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Thursday, February 04, 2010

Do We Want Mainstream Oscars?

Over the last few years, the Oscars have tried to do more and more to appeal to the average moviegoer - who is generally the kind of person who has seen every Martin Lawrence but doesn't understand why the show spends all this time showing dead people they've never heard about.

The slow compromise has been more attention given to animations, special effects and sound effects. Then, the appeal of blockbusters started to take over - and we had what could be called "The Peter Jackson Effect". Make a movie big enough, make it pretty - and pack the audiences ... and the Oscars may just love you.

Don't get me wrong, I thought Lord of the Rings was pretty impressive movie-making, by nearly any measure. Not just special effects, but directing, screenplay and acting as well.

But this latest crop?

OK, it pushes the envelope in a lot of ways technically and the industry is putting hopes and dreams that it will bring in avenues of sweet 3D cash. And it was a lot of fun to watch. It was also derivative, cliche, predictable and about thirty minutes too long (if it wasn't for the effects - the length would have been very unwelcome). It was an interesting movie and a good movie, but not a great one.

Kinda like Inglourious Basterds. I haven't written a full review yet, but short version is that Tarantino may be finally hitting a stride, but that doesn't make a bombastic epic like Basterds much more than a shock film with really great sets. Again, this movie was fun - and certainly better drama than say, Kill BIll, but we're not really talking about a superior film in general. I can make similar hay out of District 9 and Up. I haven't seen The Blind Side, but ... it's a Sandra Bullock feel good movie. I'm not really planning on rushing out to do so.

The Hurt Locker is probably the one that deserves it the most that I've seen (which sadly does not include Up in the Air. Again, full review pending - but I found Hurt Locker fascinating. It had an almost horror genre mentality to war, with some really pretty great acting and impressive directing.

Usually, Oscar buzz gives rise to movies which truly deserve some attention but wouldn't normally have gotten it. I doubt Slumdog Millionaire would have been on my fast track if it hadn't gotten so much nomination hype. I think the slow degradation of that just got a massive kick in the pants. Then again, I don't have to pay for the Oscar Night extravaganza - which has seen lagging ratings year after year - but I do want to know what the industry are truly great movies ... not just truly popular ones.


sterno said...

It's just the ongoing problem that they face with ever fragmenting audiences. People have better things to do than watch the Oscars and so they expand the list and bring in more movies to try to broaden it's appeal. I can see the logic of it to an extent but to go from 5 to 10 is insane. 6... 7 maybe? But 10?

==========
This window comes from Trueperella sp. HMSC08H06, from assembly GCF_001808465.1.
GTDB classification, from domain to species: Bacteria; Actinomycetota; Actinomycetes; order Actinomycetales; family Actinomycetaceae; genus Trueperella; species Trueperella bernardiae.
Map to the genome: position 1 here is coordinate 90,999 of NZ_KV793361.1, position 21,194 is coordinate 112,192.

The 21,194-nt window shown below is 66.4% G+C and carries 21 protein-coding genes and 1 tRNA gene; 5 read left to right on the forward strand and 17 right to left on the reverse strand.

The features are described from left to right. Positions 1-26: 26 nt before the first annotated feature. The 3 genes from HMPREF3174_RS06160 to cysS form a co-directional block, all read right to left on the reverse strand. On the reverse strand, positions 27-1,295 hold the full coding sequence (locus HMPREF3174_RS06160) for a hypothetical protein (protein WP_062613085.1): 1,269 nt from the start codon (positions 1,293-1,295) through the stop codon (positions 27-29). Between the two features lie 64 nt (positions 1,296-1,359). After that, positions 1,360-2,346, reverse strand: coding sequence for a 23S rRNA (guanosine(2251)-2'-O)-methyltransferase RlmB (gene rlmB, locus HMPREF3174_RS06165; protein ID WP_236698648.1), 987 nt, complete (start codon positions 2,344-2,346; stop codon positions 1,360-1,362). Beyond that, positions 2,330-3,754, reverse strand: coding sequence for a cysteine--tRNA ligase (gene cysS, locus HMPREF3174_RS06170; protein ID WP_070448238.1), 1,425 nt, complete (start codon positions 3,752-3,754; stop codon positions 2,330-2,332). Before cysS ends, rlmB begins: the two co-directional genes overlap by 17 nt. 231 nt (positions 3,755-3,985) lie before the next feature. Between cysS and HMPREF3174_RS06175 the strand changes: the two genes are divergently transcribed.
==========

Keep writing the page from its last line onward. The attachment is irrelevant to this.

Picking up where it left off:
As for the choices, Avatar shouldn't be anywhere on that list. Cameron deserves a nod for director for sure, but the movie itself was not Oscar worthy.

I need to rewatch Inglorious Basterds and see if I'm missing something because, while I liked it, I didn't get nearly as much out of it as some people seem to. Having said that the best supporting actor nod here is a good one and he definitely deserves it.

Hurt Locker was an amazing movie and should win hands down. I saw Up In the Air and I think it was a really good movie, but not the winner here. I'd put it above Basterds and Avatar easily but Locker was much better.

District 9 was good but not Oscar worthy. Up I didn't see so I can't speak to it. I've heard mixed reviews of the Blind Side.

The thing is, it used to be that with 5 Oscar contenders you might have an incentive to go see the ones you missed. But with 10, I'm not going to hunt down all those movies.

The funny thing though is that this conversation is evidence of their strategy being somewhat effective. Would we be talking about this if they'd chosen the five they should have chosen? No. There'd be no controversy or discussion. But with those 10 now we get to argue about what was really worthy.

The downside here is that with 10 films to work through, we can expect the Oscars to now take 32 hours to complete.

Oh and they haven't entirely strayed from tradition. I mean meryll streep is nominated again :). They should just name it the Meryll Streep award, give her an honorary life time achievement award, and take her out of the running from now on :)

Josh said...

I think Basterds will become the staple Tarantino movie from now on. It doesn't have the dialogue of Pulp Fiction (lacking Avery), and is larger in scale in general - but has the budget for production value and utilizes an ensemble cast very well.